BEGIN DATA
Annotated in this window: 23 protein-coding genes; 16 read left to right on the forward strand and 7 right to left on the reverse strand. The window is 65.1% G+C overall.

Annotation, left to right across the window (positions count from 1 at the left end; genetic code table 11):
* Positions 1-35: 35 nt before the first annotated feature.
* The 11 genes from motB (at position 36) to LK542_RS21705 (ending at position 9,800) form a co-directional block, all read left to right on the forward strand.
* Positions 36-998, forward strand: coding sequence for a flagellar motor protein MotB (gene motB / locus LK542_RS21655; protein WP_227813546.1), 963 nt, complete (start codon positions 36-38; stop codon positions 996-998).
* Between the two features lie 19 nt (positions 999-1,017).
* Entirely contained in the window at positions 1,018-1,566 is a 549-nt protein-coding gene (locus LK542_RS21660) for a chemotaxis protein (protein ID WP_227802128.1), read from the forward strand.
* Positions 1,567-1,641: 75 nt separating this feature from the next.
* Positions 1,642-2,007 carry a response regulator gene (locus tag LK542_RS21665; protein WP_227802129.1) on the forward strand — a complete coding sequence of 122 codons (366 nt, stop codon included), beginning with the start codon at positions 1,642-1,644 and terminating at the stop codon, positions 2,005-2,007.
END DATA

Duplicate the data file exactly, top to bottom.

Annotated in this window: 23 protein-coding genes; 16 read left to right on the forward strand and 7 right to left on the reverse strand. The window is 65.1% G+C overall.

Annotation, left to right across the window (positions count from 1 at the left end; genetic code table 11):
* Positions 1-35: 35 nt before the first annotated feature.
* The 11 genes from motB (at position 36) to LK542_RS21705 (ending at position 9,800) form a co-directional block, all read left to right on the forward strand.
* Positions 36-998, forward strand: coding sequence for a flagellar motor protein MotB (gene motB / locus LK542_RS21655; protein WP_227813546.1), 963 nt, complete (start codon positions 36-38; stop codon positions 996-998).
* Between the two features lie 19 nt (positions 999-1,017).
* Entirely contained in the window at positions 1,018-1,566 is a 549-nt protein-coding gene (locus LK542_RS21660) for a chemotaxis protein (protein ID WP_227802128.1), read from the forward strand.
* Positions 1,567-1,641: 75 nt separating this feature from the next.
* Positions 1,642-2,007 carry a response regulator gene (locus tag LK542_RS21665; protein WP_227802129.1) on the forward strand — a complete coding sequence of 122 codons (366 nt, stop codon included), beginning with the start codon at positions 1,642-1,644 and terminating at the stop codon, positions 2,005-2,007.